Dealing with grief over the loss of a loved one is a challenging time. This devastating situation could become even more upsetting and confusing when your parted loved one’s last will is contested.
Contesting or disputing a will happens when all but one or more agree that it is valid. Those who contest the will might claim that they have been left without fair provision or left out of an inheritance.
When a family member disputes a will and claims it is inadequate, it results in a family provision claim. This can also apply to statutory provisions when a testator dies intestate.
Your Right as a Beneficiary
The will’s executor must inform you about any contest or dispute to the will that might affect your entitlement. In Queensland, the eligible person must contest the will within 12 months from the testator’s death. Still, there are cases when the contest was accepted after several years.
If you are a beneficiary, you can participate in the compulsory mediation before a hearing. It’s best to enter the negotiation with an open mind, so understanding where the eligible person’s dispute comes from can help resolve the matter.
The cost of a successful contest is generally taken out of the deceased’s estate. So, if there is a chance the eligible person might win the dispute, it can be more cost-effective to settle the matter out of court.
If taken to court, the eligible person’s education, maintenance or advancement in life are considered. The following are also taken into account:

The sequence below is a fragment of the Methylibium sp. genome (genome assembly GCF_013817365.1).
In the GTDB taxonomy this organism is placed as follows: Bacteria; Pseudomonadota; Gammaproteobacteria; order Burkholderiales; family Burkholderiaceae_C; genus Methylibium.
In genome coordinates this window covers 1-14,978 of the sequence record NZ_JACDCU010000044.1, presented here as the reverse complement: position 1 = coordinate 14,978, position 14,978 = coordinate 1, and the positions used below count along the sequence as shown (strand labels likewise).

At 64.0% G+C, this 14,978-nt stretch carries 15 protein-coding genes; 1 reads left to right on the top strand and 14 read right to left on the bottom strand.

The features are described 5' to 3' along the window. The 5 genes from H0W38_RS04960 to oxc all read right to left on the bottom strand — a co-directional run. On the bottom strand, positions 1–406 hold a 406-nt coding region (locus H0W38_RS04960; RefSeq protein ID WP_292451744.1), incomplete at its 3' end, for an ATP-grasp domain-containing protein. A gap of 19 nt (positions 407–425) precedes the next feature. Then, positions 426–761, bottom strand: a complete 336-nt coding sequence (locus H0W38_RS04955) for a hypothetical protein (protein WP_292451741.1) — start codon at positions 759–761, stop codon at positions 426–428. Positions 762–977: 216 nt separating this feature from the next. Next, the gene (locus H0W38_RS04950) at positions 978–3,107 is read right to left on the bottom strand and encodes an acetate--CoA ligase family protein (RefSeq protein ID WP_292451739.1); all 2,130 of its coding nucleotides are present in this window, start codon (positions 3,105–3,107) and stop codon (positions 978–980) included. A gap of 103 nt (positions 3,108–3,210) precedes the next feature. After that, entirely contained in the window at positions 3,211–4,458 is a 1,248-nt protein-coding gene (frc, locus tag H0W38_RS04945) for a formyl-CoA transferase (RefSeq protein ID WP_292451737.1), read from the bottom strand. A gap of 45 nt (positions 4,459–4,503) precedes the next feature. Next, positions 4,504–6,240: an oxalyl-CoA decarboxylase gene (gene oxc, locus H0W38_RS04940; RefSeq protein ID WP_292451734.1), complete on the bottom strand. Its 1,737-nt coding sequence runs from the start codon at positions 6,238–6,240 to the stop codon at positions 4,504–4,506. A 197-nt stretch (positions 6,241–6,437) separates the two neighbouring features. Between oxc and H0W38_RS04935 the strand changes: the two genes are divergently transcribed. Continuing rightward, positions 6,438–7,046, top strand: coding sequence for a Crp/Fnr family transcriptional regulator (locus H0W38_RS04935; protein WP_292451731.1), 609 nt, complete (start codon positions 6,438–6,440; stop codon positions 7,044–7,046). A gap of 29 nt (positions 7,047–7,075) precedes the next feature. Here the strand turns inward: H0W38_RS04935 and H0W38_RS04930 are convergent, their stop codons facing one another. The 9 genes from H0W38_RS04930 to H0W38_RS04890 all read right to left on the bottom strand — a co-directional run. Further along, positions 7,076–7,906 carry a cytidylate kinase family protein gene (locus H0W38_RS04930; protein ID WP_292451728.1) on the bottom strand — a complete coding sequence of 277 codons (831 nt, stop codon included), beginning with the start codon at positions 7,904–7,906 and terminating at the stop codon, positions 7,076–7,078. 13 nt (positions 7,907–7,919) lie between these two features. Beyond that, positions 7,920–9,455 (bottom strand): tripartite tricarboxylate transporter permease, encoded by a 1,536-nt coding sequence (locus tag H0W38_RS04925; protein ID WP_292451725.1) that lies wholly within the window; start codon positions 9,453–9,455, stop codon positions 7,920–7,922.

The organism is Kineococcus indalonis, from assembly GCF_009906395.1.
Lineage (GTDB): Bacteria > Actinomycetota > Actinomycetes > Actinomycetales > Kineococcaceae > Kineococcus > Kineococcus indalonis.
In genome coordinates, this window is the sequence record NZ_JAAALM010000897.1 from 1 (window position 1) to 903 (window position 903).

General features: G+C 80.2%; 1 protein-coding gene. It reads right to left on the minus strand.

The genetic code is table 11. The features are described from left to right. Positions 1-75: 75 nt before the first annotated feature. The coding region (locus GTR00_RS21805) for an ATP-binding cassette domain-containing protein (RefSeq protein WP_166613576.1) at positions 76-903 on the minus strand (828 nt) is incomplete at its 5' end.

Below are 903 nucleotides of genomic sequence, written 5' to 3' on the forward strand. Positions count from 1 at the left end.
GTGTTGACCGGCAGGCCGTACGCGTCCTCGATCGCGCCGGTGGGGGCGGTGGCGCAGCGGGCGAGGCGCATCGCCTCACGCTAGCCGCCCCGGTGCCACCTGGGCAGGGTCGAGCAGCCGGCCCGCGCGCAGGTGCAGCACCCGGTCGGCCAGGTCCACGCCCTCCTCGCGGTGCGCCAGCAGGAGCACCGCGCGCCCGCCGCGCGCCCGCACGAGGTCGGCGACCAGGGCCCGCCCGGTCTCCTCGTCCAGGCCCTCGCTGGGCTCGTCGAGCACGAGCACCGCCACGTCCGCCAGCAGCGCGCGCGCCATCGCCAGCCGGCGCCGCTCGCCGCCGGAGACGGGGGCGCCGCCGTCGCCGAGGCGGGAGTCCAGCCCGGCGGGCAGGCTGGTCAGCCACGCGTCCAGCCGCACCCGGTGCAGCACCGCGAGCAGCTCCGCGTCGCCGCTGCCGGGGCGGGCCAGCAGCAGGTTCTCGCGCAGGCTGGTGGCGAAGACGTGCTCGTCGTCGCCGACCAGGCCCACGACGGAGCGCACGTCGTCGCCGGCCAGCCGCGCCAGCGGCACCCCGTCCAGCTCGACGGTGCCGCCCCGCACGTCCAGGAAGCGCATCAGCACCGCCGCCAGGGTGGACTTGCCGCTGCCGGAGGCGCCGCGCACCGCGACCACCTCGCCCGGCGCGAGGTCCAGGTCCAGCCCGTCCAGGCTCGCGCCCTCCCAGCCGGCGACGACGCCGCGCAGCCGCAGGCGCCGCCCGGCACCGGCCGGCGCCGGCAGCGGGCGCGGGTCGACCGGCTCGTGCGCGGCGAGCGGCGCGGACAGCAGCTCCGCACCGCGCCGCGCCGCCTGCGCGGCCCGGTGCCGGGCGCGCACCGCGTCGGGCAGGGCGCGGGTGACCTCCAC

- The financial circumstances, age and mental and physical disability of all people involved in the will
- The contributions made by the eligible person to the deceased’s welfare or property
- The deceased’s estate
- The eligible person’s conduct and character before and after the death of the testator
- Disproved and discredited disputed wills and false allegations
The Possible Outcomes to a Contested Will
A disputed will can arise from a distant relative making a claim to a deceased’s estate. For instance, the beneficiary might be an only child and a relative claims to have a right to a portion of the estate.
A wills and estates lawyer will aim, whether through forensic methodical approach or otherwise, to disprove and discredit that claim.
Sometimes the situation is also different and a family member has been left out of the will or given a smaller portion of the estate compared to others. This can be a truly unjust situation and a wills and estates lawyer will ensure that you get the inheritance you deserve.
Some eligible persons who have contested a will have been deliberately excluded despite having legal claims. For instance, if you had contributed to the estate but received no payment when it was sold to someone else gives you the right to file for a family provision claim. You have a good chance of securing a fair financial settlement in this case.
When it comes to contested wills, it’s best to get in touch with a wills and estates lawyer who knows the field inside out and knows how to proceed with your case. Whether you are a beneficiary or the eligible person contesting a will, a lawyer can ensure you get the inheritance you deserve.
Bickell & Mackenzie is a well known family-owned law firm within the Redlands area. It specialises in conveyancing for buying and selling houses, commercial businesses and retirement homes, wills and estates administration and family law. If you need a lawyer specialising in wills and estates in Redland Bay, phone our office at (07) 3206 8700.